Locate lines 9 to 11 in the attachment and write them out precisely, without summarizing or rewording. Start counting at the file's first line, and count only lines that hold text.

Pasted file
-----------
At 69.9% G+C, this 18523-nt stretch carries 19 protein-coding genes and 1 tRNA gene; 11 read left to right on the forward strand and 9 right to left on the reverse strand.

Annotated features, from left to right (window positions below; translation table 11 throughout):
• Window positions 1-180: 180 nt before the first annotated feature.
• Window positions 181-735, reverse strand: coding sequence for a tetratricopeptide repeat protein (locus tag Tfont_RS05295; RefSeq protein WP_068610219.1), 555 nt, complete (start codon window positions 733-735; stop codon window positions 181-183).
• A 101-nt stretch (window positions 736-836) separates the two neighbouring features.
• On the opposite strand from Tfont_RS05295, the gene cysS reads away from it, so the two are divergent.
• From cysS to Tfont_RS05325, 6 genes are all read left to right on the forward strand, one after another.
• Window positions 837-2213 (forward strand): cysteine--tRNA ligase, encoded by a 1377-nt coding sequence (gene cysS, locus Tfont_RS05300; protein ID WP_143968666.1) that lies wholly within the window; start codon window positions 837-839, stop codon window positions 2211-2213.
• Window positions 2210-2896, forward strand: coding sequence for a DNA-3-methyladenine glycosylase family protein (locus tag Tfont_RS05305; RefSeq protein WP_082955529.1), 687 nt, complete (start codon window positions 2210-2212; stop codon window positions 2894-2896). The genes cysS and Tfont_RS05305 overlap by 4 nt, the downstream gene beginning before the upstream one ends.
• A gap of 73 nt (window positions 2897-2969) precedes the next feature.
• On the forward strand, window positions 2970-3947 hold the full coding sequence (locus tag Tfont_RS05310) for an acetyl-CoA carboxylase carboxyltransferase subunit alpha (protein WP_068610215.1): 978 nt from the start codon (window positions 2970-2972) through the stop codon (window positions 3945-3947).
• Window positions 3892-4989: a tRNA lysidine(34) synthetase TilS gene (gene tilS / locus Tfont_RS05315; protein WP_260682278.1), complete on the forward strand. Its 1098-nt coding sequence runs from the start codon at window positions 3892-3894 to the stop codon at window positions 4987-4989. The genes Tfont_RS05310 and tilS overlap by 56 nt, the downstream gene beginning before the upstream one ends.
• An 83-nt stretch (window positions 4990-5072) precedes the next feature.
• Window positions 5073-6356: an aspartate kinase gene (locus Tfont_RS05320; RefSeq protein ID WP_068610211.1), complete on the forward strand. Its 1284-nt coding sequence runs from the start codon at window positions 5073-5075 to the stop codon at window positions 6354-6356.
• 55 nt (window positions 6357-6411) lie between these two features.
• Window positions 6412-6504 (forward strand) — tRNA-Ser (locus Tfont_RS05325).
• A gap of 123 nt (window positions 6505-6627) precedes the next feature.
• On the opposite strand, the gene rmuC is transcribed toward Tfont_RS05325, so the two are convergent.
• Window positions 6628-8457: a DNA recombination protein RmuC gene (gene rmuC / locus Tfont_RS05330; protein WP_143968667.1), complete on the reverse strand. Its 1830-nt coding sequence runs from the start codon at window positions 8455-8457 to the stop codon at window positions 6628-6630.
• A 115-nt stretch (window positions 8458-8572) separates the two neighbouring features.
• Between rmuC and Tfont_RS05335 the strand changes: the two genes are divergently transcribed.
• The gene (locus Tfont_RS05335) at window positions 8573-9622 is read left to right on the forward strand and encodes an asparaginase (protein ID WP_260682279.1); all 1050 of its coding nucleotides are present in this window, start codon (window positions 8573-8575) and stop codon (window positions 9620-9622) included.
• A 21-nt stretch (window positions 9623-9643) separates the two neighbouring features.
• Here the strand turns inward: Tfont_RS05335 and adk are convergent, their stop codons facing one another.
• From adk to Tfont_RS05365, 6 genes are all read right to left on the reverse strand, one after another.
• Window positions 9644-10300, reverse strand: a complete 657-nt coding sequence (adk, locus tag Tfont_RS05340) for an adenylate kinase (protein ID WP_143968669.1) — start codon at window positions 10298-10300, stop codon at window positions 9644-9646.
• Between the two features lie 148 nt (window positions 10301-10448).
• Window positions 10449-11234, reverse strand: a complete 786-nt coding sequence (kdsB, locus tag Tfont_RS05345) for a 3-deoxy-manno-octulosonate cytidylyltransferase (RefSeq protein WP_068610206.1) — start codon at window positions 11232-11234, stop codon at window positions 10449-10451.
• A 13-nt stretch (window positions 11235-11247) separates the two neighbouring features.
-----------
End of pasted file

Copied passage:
• Window positions 2210-2896, forward strand: coding sequence for a DNA-3-methyladenine glycosylase family protein (locus tag Tfont_RS05305; RefSeq protein WP_082955529.1), 687 nt, complete (start codon window positions 2210-2212; stop codon window positions 2894-2896). The genes cysS and Tfont_RS05305 overlap by 4 nt, the downstream gene beginning before the upstream one ends.
• A gap of 73 nt (window positions 2897-2969) precedes the next feature.
• On the forward strand, window positions 2970-3947 hold the full coding sequence (locus tag Tfont_RS05310) for an acetyl-CoA carboxylase carboxyltransferase subunit alpha (protein WP_068610215.1): 978 nt from the start codon (window positions 2970-2972) through the stop codon (window positions 3945-3947).